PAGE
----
Hooked on Bluegrass
I grew up in Tennessee. That should have been enough to hook me, but it wasn’t. My mother was passionate about formal church music and opera, but my father had a complete disdain for all music and musicians. If I had tried to sing anything then, I would have had a choir robe on me by the third bar and a disgusted father. As a teen in the 50‘s, my favorite kinds of music were rock-and-roll and country; we called it “hillbilly” back then. My favorite musical group was the Louvin Brothers; I didn’t know why because I didn’t understand the nuances of brother harmony then. I played in the band in junior high and high school where learned to read music and appreciate all kinds of music, from marches to pop to classical.
I was more focussed on my education then, in line with my father’s wishes, so it wasn’t until I got to grad school in Madison, WI, that I heard a real live bluegrass band, Flatt & Scruggs. I nibbled but wasn’t quite ready to be reeled in. Marriage and parenthood intervened. Later when I took a job in the Bay Area in the 70’s, I searched for bluegrass music and finally found some with the Good Ol’ Persons. I was getting more and more interested. When I took some group guitar lessons from Carol McComb at Gryphon in Palo Alto, I finally learned of the festival scene and went to the Mid-Summer Bluegrass Festival in Grass Valley and the Strawberry Music Festival where I later met my wife Loretta in a Fiddle for Adults workshop (one of the major highlights of my life). I had also found the CBA Father’s Day Festival in Grass Valley where there was music everywhere. I marveled at how the people were so friendly and even though they didn’t often play together, they could make such captivating music on the fly. I was now HOOKED on bluegrass and took a few fiddle lessons from Jack Tuttle before I retired and moved to the Sacramento area.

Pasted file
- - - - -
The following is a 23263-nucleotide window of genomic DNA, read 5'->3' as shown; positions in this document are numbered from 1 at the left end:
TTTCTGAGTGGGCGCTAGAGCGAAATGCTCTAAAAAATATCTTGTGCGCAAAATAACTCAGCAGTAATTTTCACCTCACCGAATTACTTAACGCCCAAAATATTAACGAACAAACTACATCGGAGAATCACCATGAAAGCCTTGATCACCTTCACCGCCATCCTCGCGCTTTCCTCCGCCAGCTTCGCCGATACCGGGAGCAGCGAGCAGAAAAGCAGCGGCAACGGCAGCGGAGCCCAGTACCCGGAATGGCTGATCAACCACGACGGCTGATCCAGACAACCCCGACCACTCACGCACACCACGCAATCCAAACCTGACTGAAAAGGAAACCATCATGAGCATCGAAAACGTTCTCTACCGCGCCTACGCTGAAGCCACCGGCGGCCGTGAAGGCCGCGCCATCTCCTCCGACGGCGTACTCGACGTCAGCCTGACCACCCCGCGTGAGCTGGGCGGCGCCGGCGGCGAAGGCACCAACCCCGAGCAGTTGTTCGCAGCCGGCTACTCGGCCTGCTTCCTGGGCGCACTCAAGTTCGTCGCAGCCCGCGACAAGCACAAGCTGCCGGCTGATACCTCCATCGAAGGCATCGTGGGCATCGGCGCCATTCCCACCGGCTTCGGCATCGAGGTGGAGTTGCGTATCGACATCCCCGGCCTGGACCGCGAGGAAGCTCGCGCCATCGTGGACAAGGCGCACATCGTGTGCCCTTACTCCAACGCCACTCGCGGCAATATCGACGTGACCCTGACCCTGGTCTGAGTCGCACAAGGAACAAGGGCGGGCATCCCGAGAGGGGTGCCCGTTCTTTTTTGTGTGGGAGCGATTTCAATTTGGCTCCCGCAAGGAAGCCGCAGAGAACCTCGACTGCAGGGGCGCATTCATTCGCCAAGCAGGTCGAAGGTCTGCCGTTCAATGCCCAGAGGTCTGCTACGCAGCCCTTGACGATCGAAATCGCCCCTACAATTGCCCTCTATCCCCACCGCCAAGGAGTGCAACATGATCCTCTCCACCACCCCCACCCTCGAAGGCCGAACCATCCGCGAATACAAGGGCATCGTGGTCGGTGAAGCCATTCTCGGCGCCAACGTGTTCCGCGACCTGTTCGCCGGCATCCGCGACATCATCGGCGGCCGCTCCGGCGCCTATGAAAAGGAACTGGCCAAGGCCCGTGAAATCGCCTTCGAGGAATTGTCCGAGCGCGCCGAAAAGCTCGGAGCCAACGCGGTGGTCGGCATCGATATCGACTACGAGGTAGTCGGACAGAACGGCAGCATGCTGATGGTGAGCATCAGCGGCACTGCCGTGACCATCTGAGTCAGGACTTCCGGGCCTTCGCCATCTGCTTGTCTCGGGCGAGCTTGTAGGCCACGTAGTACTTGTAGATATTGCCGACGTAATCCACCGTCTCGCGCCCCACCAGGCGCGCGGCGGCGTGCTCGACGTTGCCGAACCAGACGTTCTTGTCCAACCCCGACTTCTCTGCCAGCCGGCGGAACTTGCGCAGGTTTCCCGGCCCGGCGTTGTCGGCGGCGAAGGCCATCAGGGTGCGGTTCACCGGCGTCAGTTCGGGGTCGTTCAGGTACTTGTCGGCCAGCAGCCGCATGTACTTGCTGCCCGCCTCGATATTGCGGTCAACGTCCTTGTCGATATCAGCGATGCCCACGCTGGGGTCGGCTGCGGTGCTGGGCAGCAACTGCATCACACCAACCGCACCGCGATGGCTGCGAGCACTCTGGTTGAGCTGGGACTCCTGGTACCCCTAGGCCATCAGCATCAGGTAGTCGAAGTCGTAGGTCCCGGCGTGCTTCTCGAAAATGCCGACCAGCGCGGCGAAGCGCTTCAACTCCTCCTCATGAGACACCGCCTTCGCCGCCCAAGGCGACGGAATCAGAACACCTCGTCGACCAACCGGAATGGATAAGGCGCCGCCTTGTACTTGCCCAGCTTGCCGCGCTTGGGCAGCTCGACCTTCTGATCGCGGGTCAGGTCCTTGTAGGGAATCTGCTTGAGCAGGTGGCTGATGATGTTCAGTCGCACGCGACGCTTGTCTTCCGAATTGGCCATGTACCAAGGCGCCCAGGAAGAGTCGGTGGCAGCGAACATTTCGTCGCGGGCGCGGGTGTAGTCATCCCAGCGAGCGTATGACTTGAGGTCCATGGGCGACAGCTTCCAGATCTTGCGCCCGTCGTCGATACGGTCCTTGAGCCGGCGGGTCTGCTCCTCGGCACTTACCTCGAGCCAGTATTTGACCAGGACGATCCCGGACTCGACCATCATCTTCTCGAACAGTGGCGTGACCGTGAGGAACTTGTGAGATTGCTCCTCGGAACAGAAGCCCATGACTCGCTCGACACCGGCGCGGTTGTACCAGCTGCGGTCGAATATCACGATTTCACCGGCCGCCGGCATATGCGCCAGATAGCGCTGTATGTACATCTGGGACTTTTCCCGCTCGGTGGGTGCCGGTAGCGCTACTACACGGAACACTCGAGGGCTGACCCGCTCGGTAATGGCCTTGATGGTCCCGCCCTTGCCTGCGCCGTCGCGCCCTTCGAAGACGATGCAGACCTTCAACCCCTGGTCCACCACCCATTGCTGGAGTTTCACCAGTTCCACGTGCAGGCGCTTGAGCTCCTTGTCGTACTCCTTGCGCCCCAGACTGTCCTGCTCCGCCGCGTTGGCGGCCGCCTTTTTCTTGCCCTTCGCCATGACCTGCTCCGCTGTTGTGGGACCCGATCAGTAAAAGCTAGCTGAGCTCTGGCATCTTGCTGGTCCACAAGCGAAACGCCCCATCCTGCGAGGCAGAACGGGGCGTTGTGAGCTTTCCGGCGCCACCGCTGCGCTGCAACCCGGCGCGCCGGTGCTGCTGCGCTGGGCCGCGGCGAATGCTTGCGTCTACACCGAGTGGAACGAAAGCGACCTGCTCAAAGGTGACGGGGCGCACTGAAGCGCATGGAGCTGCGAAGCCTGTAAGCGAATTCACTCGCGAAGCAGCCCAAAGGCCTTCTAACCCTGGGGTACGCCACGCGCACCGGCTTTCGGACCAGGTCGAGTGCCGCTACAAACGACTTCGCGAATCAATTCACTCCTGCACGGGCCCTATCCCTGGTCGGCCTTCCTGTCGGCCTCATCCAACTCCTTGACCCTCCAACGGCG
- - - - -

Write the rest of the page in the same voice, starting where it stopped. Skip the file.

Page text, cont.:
Once in Sacramento, it wasn’t hard to find bluegrass music. I started taking fiddle lessons from Eric Anderson and became a regular at a slow jam hosted by Eric and Barbara West. For quite a while I thought I could never get away from the sheet music, but I gradually came to playing mostly by ear or memory, which you have to do in a jam anyway. I’m still struggling as a fiddler but play in a band, SimpleFolk, that plays nursing homes, church picnics, etc. In addition to the CBA Father’s Day Festival, one of the highlights of each year for me has been the CBA Music Camp - awesome instructors and more fun than you can imagine. Thank you, Ingrid!
My involvement in the CBA has grown over the past ten years. In my role as the CBA Sacramento Area Activities VP I publish the Sacramento Bluegrass Newsletter started by Bob Thomas, and I organize a weekly jam, the successor to Eric and Barbara’s slow jam. Loretta and I are backstage volunteers at the Father’s Day Festival and have produced a number of house concerts as well as larger venue concerts. We also host a large jam / potluck event every August at our home in Folsom, August 25 in 2012. Read the Sacramento Bluegrass Newsletter on the CBA website for details. Y’all come!
Music aside, the greatest treasures for me in my involvement in bluegrass music are my wife and the host of true friends I have gained in the process. I wish everyone could be so fortunate.
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